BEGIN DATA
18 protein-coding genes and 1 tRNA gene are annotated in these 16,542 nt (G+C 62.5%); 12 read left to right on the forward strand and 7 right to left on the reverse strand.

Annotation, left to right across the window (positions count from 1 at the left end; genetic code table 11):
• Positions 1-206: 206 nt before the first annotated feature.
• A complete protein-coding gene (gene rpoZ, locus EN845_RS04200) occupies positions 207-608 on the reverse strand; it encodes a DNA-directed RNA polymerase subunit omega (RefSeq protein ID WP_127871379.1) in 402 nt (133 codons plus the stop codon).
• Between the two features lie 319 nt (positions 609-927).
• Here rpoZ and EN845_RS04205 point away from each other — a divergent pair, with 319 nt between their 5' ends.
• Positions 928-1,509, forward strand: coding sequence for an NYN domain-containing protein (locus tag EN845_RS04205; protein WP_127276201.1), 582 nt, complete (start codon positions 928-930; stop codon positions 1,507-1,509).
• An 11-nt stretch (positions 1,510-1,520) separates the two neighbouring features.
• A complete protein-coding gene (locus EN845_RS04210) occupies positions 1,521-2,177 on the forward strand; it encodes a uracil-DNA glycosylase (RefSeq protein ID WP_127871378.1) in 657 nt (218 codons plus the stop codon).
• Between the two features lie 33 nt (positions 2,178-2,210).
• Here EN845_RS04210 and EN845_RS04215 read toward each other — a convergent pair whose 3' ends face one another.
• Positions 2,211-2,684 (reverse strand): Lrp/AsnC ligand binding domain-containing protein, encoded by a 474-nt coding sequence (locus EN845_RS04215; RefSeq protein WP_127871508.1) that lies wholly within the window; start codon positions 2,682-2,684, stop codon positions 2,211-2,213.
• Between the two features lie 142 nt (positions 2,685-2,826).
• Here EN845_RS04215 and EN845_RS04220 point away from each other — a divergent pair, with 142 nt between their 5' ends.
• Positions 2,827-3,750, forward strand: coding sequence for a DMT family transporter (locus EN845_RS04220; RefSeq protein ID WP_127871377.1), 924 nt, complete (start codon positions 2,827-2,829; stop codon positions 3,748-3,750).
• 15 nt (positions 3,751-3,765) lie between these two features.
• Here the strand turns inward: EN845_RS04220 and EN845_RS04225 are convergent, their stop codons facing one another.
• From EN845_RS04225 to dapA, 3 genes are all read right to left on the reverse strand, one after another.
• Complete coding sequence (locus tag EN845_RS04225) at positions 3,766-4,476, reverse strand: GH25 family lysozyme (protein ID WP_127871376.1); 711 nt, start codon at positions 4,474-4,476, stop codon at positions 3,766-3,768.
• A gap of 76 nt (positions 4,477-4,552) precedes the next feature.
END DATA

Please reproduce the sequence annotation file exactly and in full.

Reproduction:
18 protein-coding genes and 1 tRNA gene are annotated in these 16,542 nt (G+C 62.5%); 12 read left to right on the forward strand and 7 right to left on the reverse strand.

Annotation, left to right across the window (positions count from 1 at the left end; genetic code table 11):
• Positions 1-206: 206 nt before the first annotated feature.
• A complete protein-coding gene (gene rpoZ, locus EN845_RS04200) occupies positions 207-608 on the reverse strand; it encodes a DNA-directed RNA polymerase subunit omega (RefSeq protein ID WP_127871379.1) in 402 nt (133 codons plus the stop codon).
• Between the two features lie 319 nt (positions 609-927).
• Here rpoZ and EN845_RS04205 point away from each other — a divergent pair, with 319 nt between their 5' ends.
• Positions 928-1,509, forward strand: coding sequence for an NYN domain-containing protein (locus tag EN845_RS04205; protein WP_127276201.1), 582 nt, complete (start codon positions 928-930; stop codon positions 1,507-1,509).
• An 11-nt stretch (positions 1,510-1,520) separates the two neighbouring features.
• A complete protein-coding gene (locus EN845_RS04210) occupies positions 1,521-2,177 on the forward strand; it encodes a uracil-DNA glycosylase (RefSeq protein ID WP_127871378.1) in 657 nt (218 codons plus the stop codon).
• Between the two features lie 33 nt (positions 2,178-2,210).
• Here EN845_RS04210 and EN845_RS04215 read toward each other — a convergent pair whose 3' ends face one another.
• Positions 2,211-2,684 (reverse strand): Lrp/AsnC ligand binding domain-containing protein, encoded by a 474-nt coding sequence (locus EN845_RS04215; RefSeq protein WP_127871508.1) that lies wholly within the window; start codon positions 2,682-2,684, stop codon positions 2,211-2,213.
• Between the two features lie 142 nt (positions 2,685-2,826).
• Here EN845_RS04215 and EN845_RS04220 point away from each other — a divergent pair, with 142 nt between their 5' ends.
• Positions 2,827-3,750, forward strand: coding sequence for a DMT family transporter (locus EN845_RS04220; RefSeq protein ID WP_127871377.1), 924 nt, complete (start codon positions 2,827-2,829; stop codon positions 3,748-3,750).
• 15 nt (positions 3,751-3,765) lie between these two features.
• Here the strand turns inward: EN845_RS04220 and EN845_RS04225 are convergent, their stop codons facing one another.
• From EN845_RS04225 to dapA, 3 genes are all read right to left on the reverse strand, one after another.
• Complete coding sequence (locus tag EN845_RS04225) at positions 3,766-4,476, reverse strand: GH25 family lysozyme (protein ID WP_127871376.1); 711 nt, start codon at positions 4,474-4,476, stop codon at positions 3,766-3,768.
• A gap of 76 nt (positions 4,477-4,552) precedes the next feature.